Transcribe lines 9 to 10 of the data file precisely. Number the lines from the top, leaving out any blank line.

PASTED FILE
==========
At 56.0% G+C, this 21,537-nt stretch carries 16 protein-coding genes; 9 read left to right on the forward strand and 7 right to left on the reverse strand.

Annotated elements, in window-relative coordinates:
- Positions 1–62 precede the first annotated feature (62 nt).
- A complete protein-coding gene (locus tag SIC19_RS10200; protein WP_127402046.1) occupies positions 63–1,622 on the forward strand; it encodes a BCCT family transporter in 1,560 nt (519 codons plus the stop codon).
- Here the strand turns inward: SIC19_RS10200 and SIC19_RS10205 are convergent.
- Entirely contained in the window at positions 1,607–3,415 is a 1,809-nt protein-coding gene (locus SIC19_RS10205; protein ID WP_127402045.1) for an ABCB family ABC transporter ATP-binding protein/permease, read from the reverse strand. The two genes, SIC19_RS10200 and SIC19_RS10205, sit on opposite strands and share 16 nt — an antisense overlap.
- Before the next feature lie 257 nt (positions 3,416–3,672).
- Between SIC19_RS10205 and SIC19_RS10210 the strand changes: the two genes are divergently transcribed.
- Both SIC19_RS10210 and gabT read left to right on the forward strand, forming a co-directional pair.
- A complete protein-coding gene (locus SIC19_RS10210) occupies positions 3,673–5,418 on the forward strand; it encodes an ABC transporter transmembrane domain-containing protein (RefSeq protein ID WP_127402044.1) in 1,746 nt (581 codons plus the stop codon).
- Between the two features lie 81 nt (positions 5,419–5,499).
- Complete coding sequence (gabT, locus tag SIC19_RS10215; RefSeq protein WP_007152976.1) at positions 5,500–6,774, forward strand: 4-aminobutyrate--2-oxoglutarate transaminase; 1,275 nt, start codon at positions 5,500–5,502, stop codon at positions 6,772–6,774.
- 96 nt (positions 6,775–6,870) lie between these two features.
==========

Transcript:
- Both SIC19_RS10210 and gabT read left to right on the forward strand, forming a co-directional pair.
- A complete protein-coding gene (locus SIC19_RS10210) occupies positions 3,673–5,418 on the forward strand; it encodes an ABC transporter transmembrane domain-containing protein (RefSeq protein ID WP_127402044.1) in 1,746 nt (581 codons plus the stop codon).